If you want to stretch a bit, it could be argued that we invented a new art form. Georges Seurat invented pointillism. Does that mean he should be the only person who can use it? Of course not. Did Georges feel kind of crappy when someone wrote a tutorial on how to do his painting technique. I dunno. But maybe he did. Or maybe he was ecstatic to be the founding father of this cool, new thing that now everyone was suddenly doing. The more I think about it — the more I am moving into the ecstatic camp. Am I comparing us to Georges Seurat? Technically, but I am simultaneously acknowledging the ridiculousness of that — so it’s okay.
On the plus side, this situation has made me process quite a few feelings. That’s hard for me because I’m from the Midwest and we have issues with feelings and thinking and talking about feelings. In this process I felt anger, thought about the anger, talked about my feelings and decided on a solution. Just like a grown up. NOW I’M ALL FIXED! Suck it, Minnesota!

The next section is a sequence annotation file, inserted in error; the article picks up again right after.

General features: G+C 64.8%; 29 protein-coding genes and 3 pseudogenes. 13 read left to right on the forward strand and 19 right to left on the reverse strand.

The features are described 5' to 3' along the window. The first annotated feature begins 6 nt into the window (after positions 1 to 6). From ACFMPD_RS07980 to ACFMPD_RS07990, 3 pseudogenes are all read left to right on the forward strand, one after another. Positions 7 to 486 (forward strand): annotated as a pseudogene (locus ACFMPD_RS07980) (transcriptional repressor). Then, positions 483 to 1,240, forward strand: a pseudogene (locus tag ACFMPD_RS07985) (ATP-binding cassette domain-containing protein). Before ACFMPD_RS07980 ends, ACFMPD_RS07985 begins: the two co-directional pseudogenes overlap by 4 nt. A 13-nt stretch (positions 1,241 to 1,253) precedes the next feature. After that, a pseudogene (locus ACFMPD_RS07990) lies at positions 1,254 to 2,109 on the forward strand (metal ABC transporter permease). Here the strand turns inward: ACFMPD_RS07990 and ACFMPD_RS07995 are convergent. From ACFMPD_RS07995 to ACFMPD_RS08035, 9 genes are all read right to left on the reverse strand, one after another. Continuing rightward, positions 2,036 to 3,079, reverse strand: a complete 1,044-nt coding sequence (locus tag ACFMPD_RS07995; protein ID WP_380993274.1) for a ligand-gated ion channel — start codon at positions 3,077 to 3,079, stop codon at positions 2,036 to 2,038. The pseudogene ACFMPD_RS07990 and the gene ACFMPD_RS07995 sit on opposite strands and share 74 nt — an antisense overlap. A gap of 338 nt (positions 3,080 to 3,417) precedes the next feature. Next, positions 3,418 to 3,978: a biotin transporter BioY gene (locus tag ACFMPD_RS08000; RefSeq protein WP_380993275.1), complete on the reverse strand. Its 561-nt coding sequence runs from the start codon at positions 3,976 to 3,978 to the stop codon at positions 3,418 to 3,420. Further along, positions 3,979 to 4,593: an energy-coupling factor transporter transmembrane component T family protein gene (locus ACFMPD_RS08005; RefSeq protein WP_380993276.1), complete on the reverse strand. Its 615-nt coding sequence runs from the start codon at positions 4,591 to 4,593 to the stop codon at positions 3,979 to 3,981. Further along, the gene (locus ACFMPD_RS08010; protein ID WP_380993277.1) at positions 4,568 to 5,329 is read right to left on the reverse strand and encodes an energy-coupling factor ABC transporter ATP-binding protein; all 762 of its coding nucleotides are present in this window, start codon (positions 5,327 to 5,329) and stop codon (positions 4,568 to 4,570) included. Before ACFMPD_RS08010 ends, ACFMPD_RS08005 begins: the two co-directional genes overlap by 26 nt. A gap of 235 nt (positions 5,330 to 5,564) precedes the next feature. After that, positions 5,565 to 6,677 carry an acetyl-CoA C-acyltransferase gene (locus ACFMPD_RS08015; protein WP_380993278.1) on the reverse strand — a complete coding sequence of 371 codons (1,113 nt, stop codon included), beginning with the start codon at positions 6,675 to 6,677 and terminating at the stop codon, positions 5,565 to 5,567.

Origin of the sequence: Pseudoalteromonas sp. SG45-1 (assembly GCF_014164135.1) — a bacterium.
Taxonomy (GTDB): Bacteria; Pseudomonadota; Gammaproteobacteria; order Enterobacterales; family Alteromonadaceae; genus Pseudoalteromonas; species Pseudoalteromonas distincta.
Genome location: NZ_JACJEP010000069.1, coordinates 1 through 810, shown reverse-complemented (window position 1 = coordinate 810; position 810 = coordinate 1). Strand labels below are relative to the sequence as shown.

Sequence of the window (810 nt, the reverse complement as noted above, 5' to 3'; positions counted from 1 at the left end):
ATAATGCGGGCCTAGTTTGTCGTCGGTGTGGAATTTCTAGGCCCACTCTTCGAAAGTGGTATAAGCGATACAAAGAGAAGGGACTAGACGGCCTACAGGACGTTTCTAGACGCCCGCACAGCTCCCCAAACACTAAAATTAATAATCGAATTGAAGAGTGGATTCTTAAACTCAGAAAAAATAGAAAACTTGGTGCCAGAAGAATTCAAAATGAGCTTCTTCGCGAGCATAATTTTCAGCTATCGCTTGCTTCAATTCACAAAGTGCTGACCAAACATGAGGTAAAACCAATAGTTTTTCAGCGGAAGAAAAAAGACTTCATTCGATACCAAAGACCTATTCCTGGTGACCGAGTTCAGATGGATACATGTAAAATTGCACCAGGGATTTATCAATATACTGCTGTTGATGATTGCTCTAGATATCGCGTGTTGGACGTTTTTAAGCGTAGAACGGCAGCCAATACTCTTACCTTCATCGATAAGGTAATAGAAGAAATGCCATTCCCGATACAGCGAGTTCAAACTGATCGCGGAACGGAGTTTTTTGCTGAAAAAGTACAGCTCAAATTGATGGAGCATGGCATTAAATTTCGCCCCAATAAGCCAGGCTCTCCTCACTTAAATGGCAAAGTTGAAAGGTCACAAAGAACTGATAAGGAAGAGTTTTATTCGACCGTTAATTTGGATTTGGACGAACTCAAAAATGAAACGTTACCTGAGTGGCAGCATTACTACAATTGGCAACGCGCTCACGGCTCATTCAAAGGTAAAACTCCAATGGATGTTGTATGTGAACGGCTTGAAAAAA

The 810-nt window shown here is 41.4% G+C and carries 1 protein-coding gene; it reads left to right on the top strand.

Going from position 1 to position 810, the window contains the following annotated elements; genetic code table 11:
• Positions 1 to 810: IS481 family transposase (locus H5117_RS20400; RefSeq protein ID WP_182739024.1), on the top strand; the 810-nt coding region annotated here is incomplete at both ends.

That said, there are still some things that I don’t love about that tutorial and here they are in order of importance:
- The author is telling people that I make Shower Art out of resin – which I don’t – I use rubber. It’s a different process and different material. I’m not sure why that’s my #1 beef — but it is. It bugs me that she’s telling people how to make my art — but not telling them the correct materials or process.
- Rubber is a bit squishier. It’s also odorless (which is a huge bonus if you’ve ever used resin) and it dries much clearer and without so many issues with bubbles. Resin can be brittle and if a piece fell off your wall and hit your tub, it could shatter and take out a chunk of your tub and you’ll never see your security deposit again (I speak from experience). When we first started making Shower Art, we experimented with resin and experienced all of the problems I’ve listed above. Then, through a boyfriend of a friend, we discovered rubber, were pleased with the results and started selling them.